One species, the Scots or Scotch pine (Pinus sylvestris), doesn’t lose its needles even when it’s completely dry. I’ve seen Scotch pines put out for trash collection in January that looked as if they were freshly cut. There’s a down side though, as described at The Spruce:
You’ll want to wear gloves when decorating a Scotch pine since its needles can be sharp as pins!
Audubon’s 120th annual Christmas Bird Count (CBC) is about to begin. Every year from December 14 through January 5 volunteers count the birds they see in a single 24-hour period within 15-mile diameter “count” circles.
It’s easy to participate. No experience is necessary. Count at your feeders or in the field. Count on your own or in a group.
Choose a location and date that suits you from the map at audubon.org. Click on the bird icon inside the circle for a description and contact information, then contact the Count Coordinator to let them know you’re counting. The Coordinator makes sure you don’t double-count someone else’s territory and helps you join a group if you wish.
17 counts are planned in southwestern Pennsylvania, listed in the table at the end.
Visit the University of Pittsburgh’s Hillman Library for the 9th annual Audubon Day on Friday 6 December 2019. Events include:
10:00 – 11:00 Hillman library, Ground Floor, Room G-49 Meaning, metaphor and the words that birds have given us. Presentation by Dr. Karen Park, Assistant Professor of Linguistics at the University of Pittsburgh
11:00 – 12:00 Hillman library, Ground Floor, Room G-49 Live Bird Meet-and-Greet presented by the National Aviary. Whooo? will the Aviary bring to the meeting? Come and find out.
9:00 – 4:00 Hillman Library, Ground Floor, Room G-20 Original Prints from John James Audubon’s Birds of America on display.
Most people tune in for the peregrine nesting season but there was a big surprise this year. The most popular article by far was my 25 February prediction of 17-year cicadas in May: Let Me Be The First To Tell You. With over 6,400 readers it was a two-day wonder.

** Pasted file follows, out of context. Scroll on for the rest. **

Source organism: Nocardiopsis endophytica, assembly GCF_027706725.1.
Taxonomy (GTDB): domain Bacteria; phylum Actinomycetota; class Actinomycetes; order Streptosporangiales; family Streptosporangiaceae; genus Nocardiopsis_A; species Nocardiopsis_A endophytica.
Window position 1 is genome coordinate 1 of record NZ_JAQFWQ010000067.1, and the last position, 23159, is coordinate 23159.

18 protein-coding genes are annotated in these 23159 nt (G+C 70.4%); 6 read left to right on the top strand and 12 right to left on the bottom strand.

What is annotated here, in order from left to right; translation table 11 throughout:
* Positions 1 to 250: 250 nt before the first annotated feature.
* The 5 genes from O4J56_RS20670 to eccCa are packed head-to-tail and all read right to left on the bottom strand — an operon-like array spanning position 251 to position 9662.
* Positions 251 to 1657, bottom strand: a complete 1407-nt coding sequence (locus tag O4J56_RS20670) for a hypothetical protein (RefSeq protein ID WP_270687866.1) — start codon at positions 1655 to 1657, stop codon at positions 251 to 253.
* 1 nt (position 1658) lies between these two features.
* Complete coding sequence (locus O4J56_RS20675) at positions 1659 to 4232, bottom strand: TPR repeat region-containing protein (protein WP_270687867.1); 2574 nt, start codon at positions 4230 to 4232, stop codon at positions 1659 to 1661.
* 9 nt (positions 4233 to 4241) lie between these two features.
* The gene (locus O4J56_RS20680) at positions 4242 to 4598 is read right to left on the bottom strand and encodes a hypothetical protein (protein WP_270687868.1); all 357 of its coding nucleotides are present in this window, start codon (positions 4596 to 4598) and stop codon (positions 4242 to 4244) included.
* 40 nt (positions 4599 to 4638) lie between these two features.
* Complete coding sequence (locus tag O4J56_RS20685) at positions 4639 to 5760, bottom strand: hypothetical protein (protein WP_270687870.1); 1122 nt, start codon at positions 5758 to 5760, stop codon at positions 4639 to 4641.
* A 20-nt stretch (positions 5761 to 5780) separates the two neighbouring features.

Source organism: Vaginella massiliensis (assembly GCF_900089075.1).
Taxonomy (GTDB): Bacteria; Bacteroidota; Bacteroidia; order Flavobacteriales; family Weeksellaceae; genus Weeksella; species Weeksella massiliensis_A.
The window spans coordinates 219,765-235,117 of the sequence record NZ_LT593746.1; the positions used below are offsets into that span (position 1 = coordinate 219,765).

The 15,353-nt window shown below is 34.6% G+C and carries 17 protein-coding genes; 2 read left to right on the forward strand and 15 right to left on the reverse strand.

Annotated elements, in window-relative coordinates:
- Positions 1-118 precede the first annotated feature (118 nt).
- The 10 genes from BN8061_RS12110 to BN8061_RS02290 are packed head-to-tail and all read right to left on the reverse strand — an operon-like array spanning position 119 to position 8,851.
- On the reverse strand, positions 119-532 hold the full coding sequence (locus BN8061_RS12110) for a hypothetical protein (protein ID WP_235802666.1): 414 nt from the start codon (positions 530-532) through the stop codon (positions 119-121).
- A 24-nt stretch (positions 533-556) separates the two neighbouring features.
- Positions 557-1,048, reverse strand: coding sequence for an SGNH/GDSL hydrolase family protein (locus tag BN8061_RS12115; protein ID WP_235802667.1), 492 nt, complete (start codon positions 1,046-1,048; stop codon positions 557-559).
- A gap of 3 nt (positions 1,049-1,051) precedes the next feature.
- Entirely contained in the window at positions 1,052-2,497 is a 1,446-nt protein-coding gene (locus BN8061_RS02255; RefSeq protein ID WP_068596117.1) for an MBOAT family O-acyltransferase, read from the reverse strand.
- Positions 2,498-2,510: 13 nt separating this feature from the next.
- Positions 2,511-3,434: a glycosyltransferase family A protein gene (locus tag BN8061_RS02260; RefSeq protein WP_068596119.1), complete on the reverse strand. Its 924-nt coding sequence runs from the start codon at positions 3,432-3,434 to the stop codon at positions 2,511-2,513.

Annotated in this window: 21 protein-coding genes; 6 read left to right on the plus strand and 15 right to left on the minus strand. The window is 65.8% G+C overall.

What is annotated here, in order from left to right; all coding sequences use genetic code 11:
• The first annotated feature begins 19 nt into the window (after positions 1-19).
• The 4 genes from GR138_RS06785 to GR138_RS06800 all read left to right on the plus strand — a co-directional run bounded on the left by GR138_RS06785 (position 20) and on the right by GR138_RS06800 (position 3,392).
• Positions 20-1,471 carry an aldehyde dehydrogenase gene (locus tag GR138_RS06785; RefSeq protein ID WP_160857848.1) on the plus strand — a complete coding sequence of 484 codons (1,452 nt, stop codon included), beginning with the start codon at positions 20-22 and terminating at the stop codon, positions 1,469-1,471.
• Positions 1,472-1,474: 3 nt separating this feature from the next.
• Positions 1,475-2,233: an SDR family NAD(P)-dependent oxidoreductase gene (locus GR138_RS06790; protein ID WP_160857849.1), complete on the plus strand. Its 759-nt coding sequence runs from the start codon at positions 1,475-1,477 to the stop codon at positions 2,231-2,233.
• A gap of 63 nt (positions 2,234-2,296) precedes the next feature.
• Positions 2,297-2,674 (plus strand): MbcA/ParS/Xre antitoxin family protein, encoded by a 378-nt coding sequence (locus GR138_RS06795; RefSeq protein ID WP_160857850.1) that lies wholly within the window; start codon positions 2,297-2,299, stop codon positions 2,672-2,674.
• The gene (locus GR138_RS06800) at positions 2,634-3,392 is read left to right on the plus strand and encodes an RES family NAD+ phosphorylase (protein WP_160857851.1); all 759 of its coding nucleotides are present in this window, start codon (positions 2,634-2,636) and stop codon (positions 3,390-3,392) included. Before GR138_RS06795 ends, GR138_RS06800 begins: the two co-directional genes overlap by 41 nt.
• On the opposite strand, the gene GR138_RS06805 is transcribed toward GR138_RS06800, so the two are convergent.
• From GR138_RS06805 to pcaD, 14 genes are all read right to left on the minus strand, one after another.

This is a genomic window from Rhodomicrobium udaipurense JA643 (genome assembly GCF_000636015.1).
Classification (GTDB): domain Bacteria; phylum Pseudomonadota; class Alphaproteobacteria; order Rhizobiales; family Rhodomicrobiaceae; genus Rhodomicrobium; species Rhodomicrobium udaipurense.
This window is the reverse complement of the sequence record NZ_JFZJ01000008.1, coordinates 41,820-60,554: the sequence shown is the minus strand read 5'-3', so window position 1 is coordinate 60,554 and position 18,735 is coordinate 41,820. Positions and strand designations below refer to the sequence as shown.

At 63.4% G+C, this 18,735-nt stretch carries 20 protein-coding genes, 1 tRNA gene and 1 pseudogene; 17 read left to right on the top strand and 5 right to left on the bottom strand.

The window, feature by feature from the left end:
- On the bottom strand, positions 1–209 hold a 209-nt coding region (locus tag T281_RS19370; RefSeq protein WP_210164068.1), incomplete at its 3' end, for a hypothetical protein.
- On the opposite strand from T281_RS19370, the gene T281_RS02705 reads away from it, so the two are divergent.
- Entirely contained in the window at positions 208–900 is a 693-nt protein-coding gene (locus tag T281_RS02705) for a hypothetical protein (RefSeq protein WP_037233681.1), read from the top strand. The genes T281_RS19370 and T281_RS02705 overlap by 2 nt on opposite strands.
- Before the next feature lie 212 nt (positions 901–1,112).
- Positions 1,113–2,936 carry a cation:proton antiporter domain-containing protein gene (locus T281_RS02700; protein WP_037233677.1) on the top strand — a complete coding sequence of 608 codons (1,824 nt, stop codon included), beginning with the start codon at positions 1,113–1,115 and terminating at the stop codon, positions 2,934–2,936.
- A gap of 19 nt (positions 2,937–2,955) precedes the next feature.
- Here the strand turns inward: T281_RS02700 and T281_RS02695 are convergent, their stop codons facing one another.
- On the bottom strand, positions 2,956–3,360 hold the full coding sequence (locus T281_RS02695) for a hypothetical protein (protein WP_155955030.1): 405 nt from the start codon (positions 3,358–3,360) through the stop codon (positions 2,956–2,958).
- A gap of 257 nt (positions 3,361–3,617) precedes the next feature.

This 12th anniversary is an opportunity to thank you, dear reader, for your enthusiasm, comments, suggestions and “shares.” Thank you for sticking with me. You inspire me to keep going every day.
Thank you, also, to the many excellent photographers who’ve allowed me to use their photos and videos, to Wikimedia Commons for their vast store of Creative Commons media, and to YouTube and Twitter videos that allow embedding on my blog. Without photos and videos my blog would be just a pile of words.
I wish we’d stop turning the clocks back and forth. The sign in the photo above, behind the Kaufmann’s Clock in Downtown Pittsburgh, seems to agree.
p.s. The Kaufmann’s Clock at Fifth & Smithfield is a well known meeting place with a long history. My favorite story is the time in 1983 when Pittsburgh City Councilwoman Michelle Madoff challenged Council President Eugene “Jeep” DePasquale to meet her under the clock and make good on his promise to kiss her “you-know-what” after a tax she proposed raised more than the $20 he believed possible. Michelle waited under the clock with a stuffed donkey (a.k.a. ass) for him to kiss. Jeep never showed up.
(photo from Wikimedia Commons; click on the caption to see the original)
This morning was chilly as seven of us met for a bird walk at Duck Hollow and Lower Nine Mile Run. At first the birds were few and far between but the sun warmed the hillsides and the birds came out.
We saw and heard 17 species plus an unidentified accipiter (sharp-shinned or Coopers hawk). “Best Bird” was a ruby-crowned kinglet who happened to be singing. See our checklist here: https://ebird.org/checklist/S61022547
Our walk included some surprising plants and insects as well.
The Pittsburgh region is not strong on lichens (our air is too bad) but we found a clump of branches with a very thick covering of moss and/or lichen. We were impressed.
A grasshopper made an appearance, probably too cold to move.
And we opened the dried bladder from a bladdernut tree.
Some furry pea-pods gave me pause. I remembered the yellow flowers that grew there in August, pictured below, but not the plant’s name.